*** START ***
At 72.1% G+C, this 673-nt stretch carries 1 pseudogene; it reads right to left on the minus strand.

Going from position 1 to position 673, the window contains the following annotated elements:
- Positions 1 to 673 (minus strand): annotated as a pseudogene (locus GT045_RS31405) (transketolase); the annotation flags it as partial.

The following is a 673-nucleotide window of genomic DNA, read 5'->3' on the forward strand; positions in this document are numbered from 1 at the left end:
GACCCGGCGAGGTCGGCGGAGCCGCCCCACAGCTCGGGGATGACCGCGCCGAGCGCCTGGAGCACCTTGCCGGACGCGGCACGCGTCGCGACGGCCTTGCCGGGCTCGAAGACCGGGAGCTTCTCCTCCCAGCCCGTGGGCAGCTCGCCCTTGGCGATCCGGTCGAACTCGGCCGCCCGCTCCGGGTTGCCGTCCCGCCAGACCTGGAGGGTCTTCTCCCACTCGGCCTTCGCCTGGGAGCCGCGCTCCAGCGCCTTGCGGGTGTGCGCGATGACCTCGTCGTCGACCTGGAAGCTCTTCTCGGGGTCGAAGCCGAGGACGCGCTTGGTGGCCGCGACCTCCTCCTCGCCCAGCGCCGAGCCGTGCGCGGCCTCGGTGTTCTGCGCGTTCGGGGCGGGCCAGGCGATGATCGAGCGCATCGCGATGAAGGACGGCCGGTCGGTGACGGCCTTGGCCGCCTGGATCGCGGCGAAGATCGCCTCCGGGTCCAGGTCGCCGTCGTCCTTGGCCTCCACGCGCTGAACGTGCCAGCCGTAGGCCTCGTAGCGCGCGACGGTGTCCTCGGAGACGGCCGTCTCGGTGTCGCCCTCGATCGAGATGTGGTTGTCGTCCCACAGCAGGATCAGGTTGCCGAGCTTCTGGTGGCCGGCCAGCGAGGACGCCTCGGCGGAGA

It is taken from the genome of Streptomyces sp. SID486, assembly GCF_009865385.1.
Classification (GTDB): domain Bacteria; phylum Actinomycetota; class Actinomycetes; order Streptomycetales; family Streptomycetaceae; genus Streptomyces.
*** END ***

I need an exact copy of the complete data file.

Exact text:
At 72.1% G+C, this 673-nt stretch carries 1 pseudogene; it reads right to left on the minus strand.

Going from position 1 to position 673, the window contains the following annotated elements:
- Positions 1 to 673 (minus strand): annotated as a pseudogene (locus GT045_RS31405) (transketolase); the annotation flags it as partial.

The following is a 673-nucleotide window of genomic DNA, read 5'->3' on the forward strand; positions in this document are numbered from 1 at the left end:
GACCCGGCGAGGTCGGCGGAGCCGCCCCACAGCTCGGGGATGACCGCGCCGAGCGCCTGGAGCACCTTGCCGGACGCGGCACGCGTCGCGACGGCCTTGCCGGGCTCGAAGACCGGGAGCTTCTCCTCCCAGCCCGTGGGCAGCTCGCCCTTGGCGATCCGGTCGAACTCGGCCGCCCGCTCCGGGTTGCCGTCCCGCCAGACCTGGAGGGTCTTCTCCCACTCGGCCTTCGCCTGGGAGCCGCGCTCCAGCGCCTTGCGGGTGTGCGCGATGACCTCGTCGTCGACCTGGAAGCTCTTCTCGGGGTCGAAGCCGAGGACGCGCTTGGTGGCCGCGACCTCCTCCTCGCCCAGCGCCGAGCCGTGCGCGGCCTCGGTGTTCTGCGCGTTCGGGGCGGGCCAGGCGATGATCGAGCGCATCGCGATGAAGGACGGCCGGTCGGTGACGGCCTTGGCCGCCTGGATCGCGGCGAAGATCGCCTCCGGGTCCAGGTCGCCGTCGTCCTTGGCCTCCACGCGCTGAACGTGCCAGCCGTAGGCCTCGTAGCGCGCGACGGTGTCCTCGGAGACGGCCGTCTCGGTGTCGCCCTCGATCGAGATGTGGTTGTCGTCCCACAGCAGGATCAGGTTGCCGAGCTTCTGGTGGCCGGCCAGCGAGGACGCCTCGGCGGAGA

It is taken from the genome of Streptomyces sp. SID486, assembly GCF_009865385.1.
Classification (GTDB): domain Bacteria; phylum Actinomycetota; class Actinomycetes; order Streptomycetales; family Streptomycetaceae; genus Streptomyces.